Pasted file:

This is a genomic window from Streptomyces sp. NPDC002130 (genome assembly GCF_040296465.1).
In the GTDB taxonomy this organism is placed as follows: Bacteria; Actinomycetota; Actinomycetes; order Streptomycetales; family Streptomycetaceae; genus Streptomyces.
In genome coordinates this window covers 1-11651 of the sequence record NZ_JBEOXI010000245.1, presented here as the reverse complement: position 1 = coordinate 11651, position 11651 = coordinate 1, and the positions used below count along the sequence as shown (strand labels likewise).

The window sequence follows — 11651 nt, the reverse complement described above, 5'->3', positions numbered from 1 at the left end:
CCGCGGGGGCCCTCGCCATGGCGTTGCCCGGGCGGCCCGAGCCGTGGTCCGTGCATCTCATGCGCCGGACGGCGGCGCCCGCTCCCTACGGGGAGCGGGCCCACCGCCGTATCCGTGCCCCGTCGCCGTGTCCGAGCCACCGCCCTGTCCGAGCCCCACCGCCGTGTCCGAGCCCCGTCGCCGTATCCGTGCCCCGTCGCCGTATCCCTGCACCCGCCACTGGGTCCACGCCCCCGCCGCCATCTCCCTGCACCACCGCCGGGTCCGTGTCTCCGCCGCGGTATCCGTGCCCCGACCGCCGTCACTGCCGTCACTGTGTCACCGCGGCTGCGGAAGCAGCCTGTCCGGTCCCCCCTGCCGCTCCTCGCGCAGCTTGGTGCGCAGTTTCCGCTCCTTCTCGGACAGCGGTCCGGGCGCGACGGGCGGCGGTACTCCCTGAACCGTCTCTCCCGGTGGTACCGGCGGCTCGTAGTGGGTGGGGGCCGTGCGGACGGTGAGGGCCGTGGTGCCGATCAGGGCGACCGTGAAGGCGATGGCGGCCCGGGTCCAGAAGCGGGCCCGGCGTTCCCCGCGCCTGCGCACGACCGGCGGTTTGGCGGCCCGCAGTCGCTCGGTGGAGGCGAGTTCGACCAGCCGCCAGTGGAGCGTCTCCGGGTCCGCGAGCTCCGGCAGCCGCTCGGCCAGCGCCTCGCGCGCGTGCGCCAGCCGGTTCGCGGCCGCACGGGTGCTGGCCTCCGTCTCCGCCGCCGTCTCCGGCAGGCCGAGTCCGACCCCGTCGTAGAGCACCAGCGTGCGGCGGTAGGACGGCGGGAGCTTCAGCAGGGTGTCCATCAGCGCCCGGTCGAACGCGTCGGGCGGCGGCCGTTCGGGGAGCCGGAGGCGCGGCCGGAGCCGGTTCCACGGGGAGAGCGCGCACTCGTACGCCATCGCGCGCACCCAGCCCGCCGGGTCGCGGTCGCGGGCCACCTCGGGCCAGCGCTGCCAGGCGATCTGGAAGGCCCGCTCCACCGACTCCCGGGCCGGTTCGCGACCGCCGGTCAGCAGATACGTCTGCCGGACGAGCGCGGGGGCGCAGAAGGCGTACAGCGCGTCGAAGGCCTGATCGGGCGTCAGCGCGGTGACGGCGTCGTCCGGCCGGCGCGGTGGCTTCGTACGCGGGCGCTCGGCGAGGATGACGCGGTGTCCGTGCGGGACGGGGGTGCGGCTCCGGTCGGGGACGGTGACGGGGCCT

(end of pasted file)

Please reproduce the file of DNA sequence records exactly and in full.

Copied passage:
This is a genomic window from Streptomyces sp. NPDC002130 (genome assembly GCF_040296465.1).
In the GTDB taxonomy this organism is placed as follows: Bacteria; Actinomycetota; Actinomycetes; order Streptomycetales; family Streptomycetaceae; genus Streptomyces.
In genome coordinates this window covers 1-11651 of the sequence record NZ_JBEOXI010000245.1, presented here as the reverse complement: position 1 = coordinate 11651, position 11651 = coordinate 1, and the positions used below count along the sequence as shown (strand labels likewise).

The window sequence follows — 11651 nt, the reverse complement described above, 5'->3', positions numbered from 1 at the left end:
CCGCGGGGGCCCTCGCCATGGCGTTGCCCGGGCGGCCCGAGCCGTGGTCCGTGCATCTCATGCGCCGGACGGCGGCGCCCGCTCCCTACGGGGAGCGGGCCCACCGCCGTATCCGTGCCCCGTCGCCGTGTCCGAGCCACCGCCCTGTCCGAGCCCCACCGCCGTGTCCGAGCCCCGTCGCCGTATCCGTGCCCCGTCGCCGTATCCCTGCACCCGCCACTGGGTCCACGCCCCCGCCGCCATCTCCCTGCACCACCGCCGGGTCCGTGTCTCCGCCGCGGTATCCGTGCCCCGACCGCCGTCACTGCCGTCACTGTGTCACCGCGGCTGCGGAAGCAGCCTGTCCGGTCCCCCCTGCCGCTCCTCGCGCAGCTTGGTGCGCAGTTTCCGCTCCTTCTCGGACAGCGGTCCGGGCGCGACGGGCGGCGGTACTCCCTGAACCGTCTCTCCCGGTGGTACCGGCGGCTCGTAGTGGGTGGGGGCCGTGCGGACGGTGAGGGCCGTGGTGCCGATCAGGGCGACCGTGAAGGCGATGGCGGCCCGGGTCCAGAAGCGGGCCCGGCGTTCCCCGCGCCTGCGCACGACCGGCGGTTTGGCGGCCCGCAGTCGCTCGGTGGAGGCGAGTTCGACCAGCCGCCAGTGGAGCGTCTCCGGGTCCGCGAGCTCCGGCAGCCGCTCGGCCAGCGCCTCGCGCGCGTGCGCCAGCCGGTTCGCGGCCGCACGGGTGCTGGCCTCCGTCTCCGCCGCCGTCTCCGGCAGGCCGAGTCCGACCCCGTCGTAGAGCACCAGCGTGCGGCGGTAGGACGGCGGGAGCTTCAGCAGGGTGTCCATCAGCGCCCGGTCGAACGCGTCGGGCGGCGGCCGTTCGGGGAGCCGGAGGCGCGGCCGGAGCCGGTTCCACGGGGAGAGCGCGCACTCGTACGCCATCGCGCGCACCCAGCCCGCCGGGTCGCGGTCGCGGGCCACCTCGGGCCAGCGCTGCCAGGCGATCTGGAAGGCCCGCTCCACCGACTCCCGGGCCGGTTCGCGACCGCCGGTCAGCAGATACGTCTGCCGGACGAGCGCGGGGGCGCAGAAGGCGTACAGCGCGTCGAAGGCCTGATCGGGCGTCAGCGCGGTGACGGCGTCGTCCGGCCGGCGCGGTGGCTTCGTACGCGGGCGCTCGGCGAGGATGACGCGGTGTCCGTGCGGGACGGGGGTGCGGCTCCGGTCGGGGACGGTGACGGGGCCT